It’s hard to imagine the bow and arrow could be improved any further than its modern incarnations, but somehow manufacturers continue to find a way. 

The Archery Trade Association is holding its annual convention in Lousville, Kentucky this week Jan 5-7. The event marks the 20th anniversary of the conference, which has grown now to 615 exhibitors. The floor plan of the convention hall at 229,000 square feet is enough to fill the flight deck of the Harry S. Truman aircraft carrier.

“Today, the ATA is the hallmark of all trade organizations,” said Scott Shultz, the owner/president of Robinson Outdoor Products, according to a press release. “The ATA Trade Show is a benchmark that all others envy and aspire to. It’s among the best run, most organized and most profitable of any trade show on the planet.” 

Drawing widespread attention on opening day was Bowtech, which unveiled its new line of bows for the 6th straight year at the ATA.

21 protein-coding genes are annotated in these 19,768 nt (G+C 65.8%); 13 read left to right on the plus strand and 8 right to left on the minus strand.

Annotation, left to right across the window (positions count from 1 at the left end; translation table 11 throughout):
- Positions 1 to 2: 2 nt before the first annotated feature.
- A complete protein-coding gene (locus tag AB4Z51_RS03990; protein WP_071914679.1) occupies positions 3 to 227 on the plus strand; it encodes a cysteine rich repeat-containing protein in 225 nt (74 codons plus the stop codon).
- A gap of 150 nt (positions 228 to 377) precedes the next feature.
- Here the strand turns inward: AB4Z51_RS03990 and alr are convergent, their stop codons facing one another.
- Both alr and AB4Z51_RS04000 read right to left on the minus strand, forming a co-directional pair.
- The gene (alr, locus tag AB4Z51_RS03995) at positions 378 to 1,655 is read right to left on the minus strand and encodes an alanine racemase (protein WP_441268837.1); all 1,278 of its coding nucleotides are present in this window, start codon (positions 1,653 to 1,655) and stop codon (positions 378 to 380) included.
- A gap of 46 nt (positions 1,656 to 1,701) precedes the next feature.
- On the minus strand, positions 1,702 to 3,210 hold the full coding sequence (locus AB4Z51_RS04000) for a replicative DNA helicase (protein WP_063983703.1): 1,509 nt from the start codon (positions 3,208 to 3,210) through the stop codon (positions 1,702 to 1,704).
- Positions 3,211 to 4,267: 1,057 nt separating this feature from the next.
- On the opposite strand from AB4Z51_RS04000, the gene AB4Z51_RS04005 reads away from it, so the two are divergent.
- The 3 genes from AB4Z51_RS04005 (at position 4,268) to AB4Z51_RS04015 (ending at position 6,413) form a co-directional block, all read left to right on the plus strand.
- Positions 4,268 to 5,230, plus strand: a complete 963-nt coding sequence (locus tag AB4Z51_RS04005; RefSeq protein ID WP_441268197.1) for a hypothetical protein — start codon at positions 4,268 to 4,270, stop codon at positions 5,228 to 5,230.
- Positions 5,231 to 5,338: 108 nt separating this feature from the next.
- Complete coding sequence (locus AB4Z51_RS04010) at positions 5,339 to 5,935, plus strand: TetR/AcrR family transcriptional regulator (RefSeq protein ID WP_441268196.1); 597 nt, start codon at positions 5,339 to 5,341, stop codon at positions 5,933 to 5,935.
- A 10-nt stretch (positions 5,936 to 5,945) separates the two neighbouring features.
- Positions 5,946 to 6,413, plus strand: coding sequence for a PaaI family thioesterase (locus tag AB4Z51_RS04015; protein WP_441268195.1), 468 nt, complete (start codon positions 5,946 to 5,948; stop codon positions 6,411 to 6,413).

A crowd of 500 people spilled into the aisles with anticipation of its flagship bow this year named the BT-X, which features 10 micro settings for precise tuning and PowerShift technology. The 28-inch version delivers speeds of 333 fps and the 31-inch model delivers 350 fps., according to a press release.

The precise capabilities and light-weight designs in today’s modern bows show how far technology has come, but it still requires great hand-eye coordination to shoot straight. Giants pitcher Hunter Strickland said growing up bowhunting in Georgia has helped him become a better pitcher.

“Bowhunting helps with baseball for sure because I’m a pitcher and I think my direction from the pitcher’s mound to the plate relates to bowhunting,” Strickland said. “You have to be in a straight line to shoot a bow and pitching is the same way.”

Across the country, participation in archery is at an all-time high. A recent survey by the Archery Trade Association found that 9.2 percent of people 18 years or older in the United States consider themselves archers. Factored over 235 million Americans and that’s 21.6 million potential archers. 

“The bottom line is that we have about 11 to 12 million bowhunters in this country, but they range from casual to fanatical in their interest, so they aren’t all hunting in any given year,” said Jay McAninch, the ATA’s president and CEO.

Photo credit: ATA